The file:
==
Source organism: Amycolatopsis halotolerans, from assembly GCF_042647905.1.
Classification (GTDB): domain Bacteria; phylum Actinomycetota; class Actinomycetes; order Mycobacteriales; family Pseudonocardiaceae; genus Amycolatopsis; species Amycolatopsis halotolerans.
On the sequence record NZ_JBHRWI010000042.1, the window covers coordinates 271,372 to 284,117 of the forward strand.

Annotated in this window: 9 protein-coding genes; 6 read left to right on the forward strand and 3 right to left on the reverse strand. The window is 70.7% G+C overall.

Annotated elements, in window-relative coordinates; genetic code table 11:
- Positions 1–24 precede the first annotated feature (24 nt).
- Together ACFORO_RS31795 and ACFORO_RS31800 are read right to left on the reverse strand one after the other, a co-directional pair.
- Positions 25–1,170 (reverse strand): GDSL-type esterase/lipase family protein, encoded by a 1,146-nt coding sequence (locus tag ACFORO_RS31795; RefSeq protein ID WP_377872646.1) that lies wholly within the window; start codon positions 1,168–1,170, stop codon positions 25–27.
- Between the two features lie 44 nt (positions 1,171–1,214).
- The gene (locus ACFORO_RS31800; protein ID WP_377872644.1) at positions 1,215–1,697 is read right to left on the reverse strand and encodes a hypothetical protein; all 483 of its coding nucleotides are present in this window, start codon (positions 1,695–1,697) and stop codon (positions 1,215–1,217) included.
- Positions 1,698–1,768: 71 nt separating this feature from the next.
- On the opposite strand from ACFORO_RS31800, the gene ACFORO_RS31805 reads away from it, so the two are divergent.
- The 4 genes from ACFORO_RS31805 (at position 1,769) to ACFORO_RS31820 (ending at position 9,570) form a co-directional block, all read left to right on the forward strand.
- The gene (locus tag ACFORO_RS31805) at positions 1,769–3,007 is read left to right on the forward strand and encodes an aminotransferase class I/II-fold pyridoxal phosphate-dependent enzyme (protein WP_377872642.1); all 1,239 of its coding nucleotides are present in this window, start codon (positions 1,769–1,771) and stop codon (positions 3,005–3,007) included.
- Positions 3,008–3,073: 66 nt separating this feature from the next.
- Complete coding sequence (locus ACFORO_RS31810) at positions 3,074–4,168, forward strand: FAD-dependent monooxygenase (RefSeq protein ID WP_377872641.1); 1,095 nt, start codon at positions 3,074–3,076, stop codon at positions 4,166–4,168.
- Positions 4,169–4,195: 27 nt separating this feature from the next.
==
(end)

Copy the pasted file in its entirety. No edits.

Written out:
Source organism: Amycolatopsis halotolerans, from assembly GCF_042647905.1.
Classification (GTDB): domain Bacteria; phylum Actinomycetota; class Actinomycetes; order Mycobacteriales; family Pseudonocardiaceae; genus Amycolatopsis; species Amycolatopsis halotolerans.
On the sequence record NZ_JBHRWI010000042.1, the window covers coordinates 271,372 to 284,117 of the forward strand.

Annotated in this window: 9 protein-coding genes; 6 read left to right on the forward strand and 3 right to left on the reverse strand. The window is 70.7% G+C overall.

Annotated elements, in window-relative coordinates; genetic code table 11:
- Positions 1–24 precede the first annotated feature (24 nt).
- Together ACFORO_RS31795 and ACFORO_RS31800 are read right to left on the reverse strand one after the other, a co-directional pair.
- Positions 25–1,170 (reverse strand): GDSL-type esterase/lipase family protein, encoded by a 1,146-nt coding sequence (locus tag ACFORO_RS31795; RefSeq protein ID WP_377872646.1) that lies wholly within the window; start codon positions 1,168–1,170, stop codon positions 25–27.
- Between the two features lie 44 nt (positions 1,171–1,214).
- The gene (locus ACFORO_RS31800; protein ID WP_377872644.1) at positions 1,215–1,697 is read right to left on the reverse strand and encodes a hypothetical protein; all 483 of its coding nucleotides are present in this window, start codon (positions 1,695–1,697) and stop codon (positions 1,215–1,217) included.
- Positions 1,698–1,768: 71 nt separating this feature from the next.
- On the opposite strand from ACFORO_RS31800, the gene ACFORO_RS31805 reads away from it, so the two are divergent.
- The 4 genes from ACFORO_RS31805 (at position 1,769) to ACFORO_RS31820 (ending at position 9,570) form a co-directional block, all read left to right on the forward strand.
- The gene (locus tag ACFORO_RS31805) at positions 1,769–3,007 is read left to right on the forward strand and encodes an aminotransferase class I/II-fold pyridoxal phosphate-dependent enzyme (protein WP_377872642.1); all 1,239 of its coding nucleotides are present in this window, start codon (positions 1,769–1,771) and stop codon (positions 3,005–3,007) included.
- Positions 3,008–3,073: 66 nt separating this feature from the next.
- Complete coding sequence (locus ACFORO_RS31810) at positions 3,074–4,168, forward strand: FAD-dependent monooxygenase (RefSeq protein ID WP_377872641.1); 1,095 nt, start codon at positions 3,074–3,076, stop codon at positions 4,166–4,168.
- Positions 4,169–4,195: 27 nt separating this feature from the next.